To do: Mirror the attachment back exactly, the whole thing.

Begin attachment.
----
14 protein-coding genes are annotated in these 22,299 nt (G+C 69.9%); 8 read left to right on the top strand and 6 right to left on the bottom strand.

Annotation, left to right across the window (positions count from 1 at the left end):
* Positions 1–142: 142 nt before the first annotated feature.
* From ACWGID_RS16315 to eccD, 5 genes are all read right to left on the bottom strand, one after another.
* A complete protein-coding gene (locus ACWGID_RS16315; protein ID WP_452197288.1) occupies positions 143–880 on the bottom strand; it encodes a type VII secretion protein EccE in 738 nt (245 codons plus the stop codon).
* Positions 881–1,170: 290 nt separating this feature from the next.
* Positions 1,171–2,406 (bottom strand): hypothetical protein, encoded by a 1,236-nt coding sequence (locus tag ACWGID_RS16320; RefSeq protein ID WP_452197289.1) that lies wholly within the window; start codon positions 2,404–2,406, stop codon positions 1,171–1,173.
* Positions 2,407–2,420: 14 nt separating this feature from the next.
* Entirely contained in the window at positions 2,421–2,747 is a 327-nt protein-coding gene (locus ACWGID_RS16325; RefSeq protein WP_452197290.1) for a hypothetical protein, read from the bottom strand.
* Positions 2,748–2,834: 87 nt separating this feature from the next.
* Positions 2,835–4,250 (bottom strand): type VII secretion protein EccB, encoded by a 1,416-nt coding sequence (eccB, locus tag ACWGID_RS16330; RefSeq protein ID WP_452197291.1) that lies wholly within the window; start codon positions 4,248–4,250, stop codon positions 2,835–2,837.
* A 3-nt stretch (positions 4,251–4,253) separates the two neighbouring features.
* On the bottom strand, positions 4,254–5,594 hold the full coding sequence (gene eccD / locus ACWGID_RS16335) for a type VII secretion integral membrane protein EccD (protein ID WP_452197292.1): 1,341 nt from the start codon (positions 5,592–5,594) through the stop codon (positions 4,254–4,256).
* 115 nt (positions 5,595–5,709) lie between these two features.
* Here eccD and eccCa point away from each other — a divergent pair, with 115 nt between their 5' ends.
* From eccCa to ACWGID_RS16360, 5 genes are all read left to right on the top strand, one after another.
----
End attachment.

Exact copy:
14 protein-coding genes are annotated in these 22,299 nt (G+C 69.9%); 8 read left to right on the top strand and 6 right to left on the bottom strand.

Annotation, left to right across the window (positions count from 1 at the left end):
* Positions 1–142: 142 nt before the first annotated feature.
* From ACWGID_RS16315 to eccD, 5 genes are all read right to left on the bottom strand, one after another.
* A complete protein-coding gene (locus ACWGID_RS16315; protein ID WP_452197288.1) occupies positions 143–880 on the bottom strand; it encodes a type VII secretion protein EccE in 738 nt (245 codons plus the stop codon).
* Positions 881–1,170: 290 nt separating this feature from the next.
* Positions 1,171–2,406 (bottom strand): hypothetical protein, encoded by a 1,236-nt coding sequence (locus tag ACWGID_RS16320; RefSeq protein ID WP_452197289.1) that lies wholly within the window; start codon positions 2,404–2,406, stop codon positions 1,171–1,173.
* Positions 2,407–2,420: 14 nt separating this feature from the next.
* Entirely contained in the window at positions 2,421–2,747 is a 327-nt protein-coding gene (locus ACWGID_RS16325; RefSeq protein WP_452197290.1) for a hypothetical protein, read from the bottom strand.
* Positions 2,748–2,834: 87 nt separating this feature from the next.
* Positions 2,835–4,250 (bottom strand): type VII secretion protein EccB, encoded by a 1,416-nt coding sequence (eccB, locus tag ACWGID_RS16330; RefSeq protein ID WP_452197291.1) that lies wholly within the window; start codon positions 4,248–4,250, stop codon positions 2,835–2,837.
* A 3-nt stretch (positions 4,251–4,253) separates the two neighbouring features.
* On the bottom strand, positions 4,254–5,594 hold the full coding sequence (gene eccD / locus ACWGID_RS16335) for a type VII secretion integral membrane protein EccD (protein ID WP_452197292.1): 1,341 nt from the start codon (positions 5,592–5,594) through the stop codon (positions 4,254–4,256).
* 115 nt (positions 5,595–5,709) lie between these two features.
* Here eccD and eccCa point away from each other — a divergent pair, with 115 nt between their 5' ends.
* From eccCa to ACWGID_RS16360, 5 genes are all read left to right on the top strand, one after another.